Thousands of self-publishing writers are doing just that. Millions of books today are quite raw and pornographic; but presumably, their writers have a rabid audience that devours this kind of stuff; and they are doing well—they are enjoying the boom in which many self-publishers are currently basking and reveling. Many may have read the Book, Crashing Streams of Change, and understood the false nature of the world: They understand that human beings’ perception of the world is wrong, and they’ve rolled up their sleeves and gotten to work, and it has paid off big time for them. But what is so wrong with millions of people, jumping on the pornographic bandwagon—what is wrong with it?  Well, it has engendered a low moral ebb in society and has cheapened life as a whole; accordingly, even if you have a gust for this kind of writing and are making millions of dollars from it; you should exercise restraint and write responsibly. Ultimately though, my point here is that, if you are called to do this kind of thing—entertaining this societal audience; then, by all means, you ought to simply enjoy your success, doing it. What is most important here is that you are doing what you feel called to do—you are operating within you station in life, and that is all that ultimately matters after all. It is your wealthy place and your niche which allows you to enjoy your self-publishing boom.

 

While some—with a natural proclivity and passion for describing graphic erotic episodes and sassy sex acts—may cause some people’s eyes to swell as big as a gulf ball; others, with nobler callings and stronger moral leanings, can do much to clean up the damage that irresponsible portrayal of sacred romantic scenes have caused in society. As attractive and compelling as many pornographic media may seem, they have destroyed many marriages and smashed numerous families to pieces: They’ve filled the lives of millions with tears, driving them over the cliff of suicide. Writers—with more august callings to clean up the moral mess in society today—are strategically poised to write inspiring, uplifting books and articles. These literary works can lift many people’s spirits out of the dark, doomful pit into which they’ve been hopelessly chained. Six of one; half a dozen of another: One’s wealthy place is to drive the pornographic trolley around town; the other is to clean up the mess left behind. The self-publishing boom is so versatile and varied, writers participate in it in so many different ways—and that is the beauty of the industry. If you feel called to the writing profession and understand the complex issues of the day; society’s low moral ebb and depressed state are a splendid opportunity for you, as a self-publisher to enjoy the boom in which so many writers have been basking. You are placed in a sweet spot to put your great ideas to work and to help people solve their many problems and hang-ups.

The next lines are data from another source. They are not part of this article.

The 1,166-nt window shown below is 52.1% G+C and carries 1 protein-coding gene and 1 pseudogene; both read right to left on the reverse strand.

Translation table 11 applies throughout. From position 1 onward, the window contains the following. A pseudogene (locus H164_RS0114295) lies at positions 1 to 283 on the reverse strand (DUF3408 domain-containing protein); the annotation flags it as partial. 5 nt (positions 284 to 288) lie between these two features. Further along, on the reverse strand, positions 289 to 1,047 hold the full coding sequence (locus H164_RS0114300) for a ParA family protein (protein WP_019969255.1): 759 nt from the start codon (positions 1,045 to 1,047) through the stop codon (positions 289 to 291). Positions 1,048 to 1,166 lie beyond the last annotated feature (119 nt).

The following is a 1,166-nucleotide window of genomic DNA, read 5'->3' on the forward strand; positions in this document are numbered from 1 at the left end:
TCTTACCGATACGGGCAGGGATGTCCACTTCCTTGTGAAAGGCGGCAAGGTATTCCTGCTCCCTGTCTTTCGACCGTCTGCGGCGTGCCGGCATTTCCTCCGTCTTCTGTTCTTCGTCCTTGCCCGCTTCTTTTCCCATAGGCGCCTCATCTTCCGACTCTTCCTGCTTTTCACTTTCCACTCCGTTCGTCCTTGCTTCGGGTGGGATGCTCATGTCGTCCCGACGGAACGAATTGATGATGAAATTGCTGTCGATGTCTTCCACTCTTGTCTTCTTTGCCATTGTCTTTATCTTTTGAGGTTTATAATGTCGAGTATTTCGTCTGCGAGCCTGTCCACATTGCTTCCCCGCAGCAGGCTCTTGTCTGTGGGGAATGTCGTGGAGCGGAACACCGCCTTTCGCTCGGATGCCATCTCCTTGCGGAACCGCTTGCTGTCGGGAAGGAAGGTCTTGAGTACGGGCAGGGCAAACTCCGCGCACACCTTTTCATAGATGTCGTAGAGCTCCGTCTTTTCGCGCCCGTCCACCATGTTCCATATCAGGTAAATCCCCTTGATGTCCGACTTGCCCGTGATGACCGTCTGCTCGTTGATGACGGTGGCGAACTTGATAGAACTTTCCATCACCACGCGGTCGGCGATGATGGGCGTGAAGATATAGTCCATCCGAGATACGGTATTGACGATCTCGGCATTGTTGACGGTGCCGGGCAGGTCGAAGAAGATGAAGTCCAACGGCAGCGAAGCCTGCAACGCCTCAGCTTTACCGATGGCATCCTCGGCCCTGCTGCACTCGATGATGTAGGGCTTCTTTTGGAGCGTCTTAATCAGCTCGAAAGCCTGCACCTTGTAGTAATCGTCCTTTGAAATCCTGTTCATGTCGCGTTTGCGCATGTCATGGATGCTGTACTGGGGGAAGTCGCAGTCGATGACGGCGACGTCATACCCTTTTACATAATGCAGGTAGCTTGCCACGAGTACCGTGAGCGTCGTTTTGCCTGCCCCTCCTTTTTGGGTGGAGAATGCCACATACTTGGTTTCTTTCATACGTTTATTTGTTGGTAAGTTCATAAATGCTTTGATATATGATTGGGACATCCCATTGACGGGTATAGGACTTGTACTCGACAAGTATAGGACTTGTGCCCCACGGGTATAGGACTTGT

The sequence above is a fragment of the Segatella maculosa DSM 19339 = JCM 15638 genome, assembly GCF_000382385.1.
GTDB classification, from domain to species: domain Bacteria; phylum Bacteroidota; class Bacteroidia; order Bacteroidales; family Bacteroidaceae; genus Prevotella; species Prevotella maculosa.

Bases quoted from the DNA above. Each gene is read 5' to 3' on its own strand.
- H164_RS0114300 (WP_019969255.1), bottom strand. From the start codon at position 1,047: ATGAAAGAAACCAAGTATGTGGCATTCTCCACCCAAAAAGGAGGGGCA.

Pornography has robbed many of a normal sexual life; millions can no longer enjoy partner sex—they are done: Their lives have been hung out to dry on the line of shocking of shocking pornographic episodes. Pornography destroys people’s electrical system, having to do with sex and banishes them to a life of sterility. Millions have become addicted to pornography and sex, drowning them in the destructive world of unreality. If you love writing and have great ideas that would lift people up and foster positive social change; as a self-publisher, you are the man of the hour: You are poised to step into the self-publishing and rake it in; you are the person with all the answers for which society is looking. However, if you are a self-publisher and have done much publishing without any appreciable results—It is just not jelling for you—if I were you; I would try something else. There is nothing as sweet and wonderful as finding your calling in life. But why do some self-publishers do so well, and others fail so miserably? It is a striking clause of extremes; the extreme is numbing.

 

A Striking Clause of Extremes

Eventually, the heyday of the traditional publishing cartel has vanished; many self-published books today are produced on the same scale of perfection as—or even higher than—those produced in traditional book-publishing circles. Self-publishers are in a glorious boom—the self-publishing boom. While most self-publishers are paupers and can hardly pay their rent, thousands of others live high on the hog: They eat, drink, and sleep in the best. This obscure and most striking clause of extremes is one of the most baffling and perplexing wonders of the day. Some win; others lose—and few seem to understand why.  In addition, many still look up to the masters of yesterday; freedom has come to them, yet they are still locked in the vise of yesteryear’s endless limitations. They are still dogged by the traditional publishing model because of the daunting and elephantine tasks associated with self-publishing. It is high time that these people realize that permanent change has come to the publishing world. Anyone—with anything, at all, to say—can publish and market his own books successfully today: It is the age of the self-publishing boom. However, writing and publishing are merely the tip of the iceberg; the story hardly ends there: The real climb begins with the marketing and distribution of the books, and this is one of the principal factors that make all the difference in the world between the winners and the losers—the paupers and the millionaires. Millionaires embrace the whole book publishing program and revel in the boom; paupers only treat a portion of it.